17 August 2005
Birla Copper, the copper division of Hindalco
Industries, has concluded the ambitious expansion
of its copper smelter at Dahej in the Bharuch
district of Gujarat. Birla Copper enjoys a leadership
position in India and is among the fastest-growing
copper businesses in the world. The outcome
of the expansion is the doubling of the copper
smelter capacity to 5 lakh tonnes per annum.
The copper smelter at Dahej is now the world's
largest smelter at a single location. Commissioning
trials are under way and commercial production
is likely to start in a short time.
The focus of the expansion was on attaining
global cost competitiveness and the company
has invested close to Rs. 1200 crore on this
project. The increase in the smelter capacity
from 1,00,000 tpa in 1998 to 5,00,000 tpa, when
fully ramped up a five-fold leap
is a commendable feat. Mitsubishi Materials
Corporation, a Japanese company, has been the
technological supplier for the company's latest
In a letter to shareholders of the company,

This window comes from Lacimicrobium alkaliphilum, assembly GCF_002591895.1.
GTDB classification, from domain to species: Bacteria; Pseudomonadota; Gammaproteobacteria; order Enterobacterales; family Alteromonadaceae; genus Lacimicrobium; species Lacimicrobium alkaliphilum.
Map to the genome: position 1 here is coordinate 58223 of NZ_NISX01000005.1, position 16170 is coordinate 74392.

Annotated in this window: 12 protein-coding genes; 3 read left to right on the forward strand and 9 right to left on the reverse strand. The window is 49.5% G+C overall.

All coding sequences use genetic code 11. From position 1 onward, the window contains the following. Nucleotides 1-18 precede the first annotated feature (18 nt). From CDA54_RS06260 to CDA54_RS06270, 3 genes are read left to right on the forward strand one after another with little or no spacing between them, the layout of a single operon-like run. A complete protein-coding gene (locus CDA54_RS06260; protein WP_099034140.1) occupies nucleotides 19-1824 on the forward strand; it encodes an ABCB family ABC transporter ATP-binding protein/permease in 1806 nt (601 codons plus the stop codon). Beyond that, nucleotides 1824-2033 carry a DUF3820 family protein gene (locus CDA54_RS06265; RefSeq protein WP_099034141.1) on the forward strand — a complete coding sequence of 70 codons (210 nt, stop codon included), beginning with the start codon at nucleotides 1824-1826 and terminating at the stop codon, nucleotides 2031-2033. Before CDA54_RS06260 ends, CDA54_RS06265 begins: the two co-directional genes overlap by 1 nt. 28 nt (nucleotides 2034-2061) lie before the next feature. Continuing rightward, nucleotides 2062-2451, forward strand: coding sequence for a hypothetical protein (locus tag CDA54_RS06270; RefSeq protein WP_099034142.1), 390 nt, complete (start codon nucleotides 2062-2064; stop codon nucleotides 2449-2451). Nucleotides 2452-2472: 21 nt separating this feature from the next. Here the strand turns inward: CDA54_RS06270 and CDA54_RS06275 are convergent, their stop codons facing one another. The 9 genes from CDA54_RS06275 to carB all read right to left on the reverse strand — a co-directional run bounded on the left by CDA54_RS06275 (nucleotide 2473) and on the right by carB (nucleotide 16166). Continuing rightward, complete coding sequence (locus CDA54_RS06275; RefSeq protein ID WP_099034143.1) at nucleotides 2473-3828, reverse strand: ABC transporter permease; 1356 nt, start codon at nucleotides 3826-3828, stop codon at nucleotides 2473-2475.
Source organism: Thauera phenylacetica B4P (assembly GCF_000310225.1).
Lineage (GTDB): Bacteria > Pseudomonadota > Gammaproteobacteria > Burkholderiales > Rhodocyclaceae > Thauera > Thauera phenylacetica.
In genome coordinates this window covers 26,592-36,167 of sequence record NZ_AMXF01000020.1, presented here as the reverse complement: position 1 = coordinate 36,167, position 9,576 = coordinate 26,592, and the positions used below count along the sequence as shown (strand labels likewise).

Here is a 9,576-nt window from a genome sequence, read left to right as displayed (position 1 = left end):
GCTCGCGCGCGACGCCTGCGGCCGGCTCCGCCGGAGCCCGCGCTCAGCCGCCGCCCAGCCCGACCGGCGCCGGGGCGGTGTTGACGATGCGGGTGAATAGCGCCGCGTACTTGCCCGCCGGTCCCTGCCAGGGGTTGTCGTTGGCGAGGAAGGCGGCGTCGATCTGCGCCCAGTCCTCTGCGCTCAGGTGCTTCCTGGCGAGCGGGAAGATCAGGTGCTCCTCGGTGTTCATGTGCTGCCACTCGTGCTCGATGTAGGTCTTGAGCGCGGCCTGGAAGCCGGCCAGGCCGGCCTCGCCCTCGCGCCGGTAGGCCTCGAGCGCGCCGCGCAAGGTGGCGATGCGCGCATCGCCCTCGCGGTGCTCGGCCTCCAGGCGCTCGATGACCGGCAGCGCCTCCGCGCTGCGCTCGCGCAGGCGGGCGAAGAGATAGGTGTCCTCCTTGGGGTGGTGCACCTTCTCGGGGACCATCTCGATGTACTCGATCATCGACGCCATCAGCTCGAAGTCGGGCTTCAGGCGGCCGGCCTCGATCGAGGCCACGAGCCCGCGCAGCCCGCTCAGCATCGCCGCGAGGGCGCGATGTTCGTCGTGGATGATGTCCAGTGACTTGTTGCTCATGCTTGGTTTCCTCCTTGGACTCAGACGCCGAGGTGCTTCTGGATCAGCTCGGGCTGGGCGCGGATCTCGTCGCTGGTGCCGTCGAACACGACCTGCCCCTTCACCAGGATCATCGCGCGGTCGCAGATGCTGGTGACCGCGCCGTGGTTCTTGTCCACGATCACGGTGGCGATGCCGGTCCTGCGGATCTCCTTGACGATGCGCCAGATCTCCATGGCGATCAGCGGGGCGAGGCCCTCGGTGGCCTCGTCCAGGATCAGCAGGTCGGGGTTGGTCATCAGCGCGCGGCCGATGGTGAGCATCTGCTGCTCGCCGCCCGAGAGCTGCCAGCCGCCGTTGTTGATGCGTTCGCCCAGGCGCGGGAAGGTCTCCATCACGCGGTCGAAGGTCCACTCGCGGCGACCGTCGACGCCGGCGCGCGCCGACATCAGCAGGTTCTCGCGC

Mr. Kumar Mangalam Birla, Chairman, Aditya Birla
Group wrote, "Doubling the copper smelter
capacity from 250,000 tpa to 500,000 tpa catapults
your company's plant to become the world's largest
single location world-scale copper smelter.
Importantly, it brings us closer to our goal
of being among the "top 15 per cent"
global, cost efficient copper makers. It also
enables us to sweat our assets optimally, enabling
us to leverage the Dahej jetty and infrastructural
facilities to the maximum."
Speaking to Financial Express, D Bhattacharya,
managing director of Hindalco Industries said,
"Towards attaining global competitiveness
and to reap benefits of significant deficit
in the Asian markets, the company has pursued
expansion of copper smelter to 5 lakh tpa. The
project implementation has completed and is
ahead of planned timelines. On successful stabilisation
of the expanded smelter, the company will be
amongst the top 10 global producers of copper
and will also be the largest custom smelter
in a single location anywhere in the world.
More importantly, it will also enable the company
to fully exploit the infrastructure potential